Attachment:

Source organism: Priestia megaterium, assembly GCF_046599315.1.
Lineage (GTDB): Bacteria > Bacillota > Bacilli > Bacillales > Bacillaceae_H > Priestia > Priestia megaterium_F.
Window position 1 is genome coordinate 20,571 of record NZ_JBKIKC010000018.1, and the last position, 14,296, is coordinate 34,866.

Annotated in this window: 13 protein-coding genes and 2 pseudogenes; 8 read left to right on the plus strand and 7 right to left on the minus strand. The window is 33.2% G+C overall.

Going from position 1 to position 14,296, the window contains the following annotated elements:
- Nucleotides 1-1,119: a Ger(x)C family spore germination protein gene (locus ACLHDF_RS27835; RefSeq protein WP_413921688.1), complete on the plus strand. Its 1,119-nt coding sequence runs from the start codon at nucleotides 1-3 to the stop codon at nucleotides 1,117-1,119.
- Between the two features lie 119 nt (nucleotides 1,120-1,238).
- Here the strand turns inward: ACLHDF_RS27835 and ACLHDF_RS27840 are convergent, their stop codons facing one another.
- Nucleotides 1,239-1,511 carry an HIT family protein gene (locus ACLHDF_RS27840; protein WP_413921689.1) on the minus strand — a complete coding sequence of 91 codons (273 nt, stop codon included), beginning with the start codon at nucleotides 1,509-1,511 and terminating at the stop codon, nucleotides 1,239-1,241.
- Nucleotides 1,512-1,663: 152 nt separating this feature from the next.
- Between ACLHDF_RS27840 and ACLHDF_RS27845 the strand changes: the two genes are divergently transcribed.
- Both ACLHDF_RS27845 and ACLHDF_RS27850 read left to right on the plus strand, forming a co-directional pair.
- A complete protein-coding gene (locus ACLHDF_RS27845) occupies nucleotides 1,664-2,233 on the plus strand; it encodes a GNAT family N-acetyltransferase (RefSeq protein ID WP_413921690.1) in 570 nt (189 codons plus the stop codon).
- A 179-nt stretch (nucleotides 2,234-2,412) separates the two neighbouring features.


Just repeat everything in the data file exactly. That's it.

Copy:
Source organism: Priestia megaterium, assembly GCF_046599315.1.
Lineage (GTDB): Bacteria > Bacillota > Bacilli > Bacillales > Bacillaceae_H > Priestia > Priestia megaterium_F.
Window position 1 is genome coordinate 20,571 of record NZ_JBKIKC010000018.1, and the last position, 14,296, is coordinate 34,866.

Annotated in this window: 13 protein-coding genes and 2 pseudogenes; 8 read left to right on the plus strand and 7 right to left on the minus strand. The window is 33.2% G+C overall.

Going from position 1 to position 14,296, the window contains the following annotated elements:
- Nucleotides 1-1,119: a Ger(x)C family spore germination protein gene (locus ACLHDF_RS27835; RefSeq protein WP_413921688.1), complete on the plus strand. Its 1,119-nt coding sequence runs from the start codon at nucleotides 1-3 to the stop codon at nucleotides 1,117-1,119.
- Between the two features lie 119 nt (nucleotides 1,120-1,238).
- Here the strand turns inward: ACLHDF_RS27835 and ACLHDF_RS27840 are convergent, their stop codons facing one another.
- Nucleotides 1,239-1,511 carry an HIT family protein gene (locus ACLHDF_RS27840; protein WP_413921689.1) on the minus strand — a complete coding sequence of 91 codons (273 nt, stop codon included), beginning with the start codon at nucleotides 1,509-1,511 and terminating at the stop codon, nucleotides 1,239-1,241.
- Nucleotides 1,512-1,663: 152 nt separating this feature from the next.
- Between ACLHDF_RS27840 and ACLHDF_RS27845 the strand changes: the two genes are divergently transcribed.
- Both ACLHDF_RS27845 and ACLHDF_RS27850 read left to right on the plus strand, forming a co-directional pair.
- A complete protein-coding gene (locus ACLHDF_RS27845) occupies nucleotides 1,664-2,233 on the plus strand; it encodes a GNAT family N-acetyltransferase (RefSeq protein ID WP_413921690.1) in 570 nt (189 codons plus the stop codon).
- A 179-nt stretch (nucleotides 2,234-2,412) separates the two neighbouring features.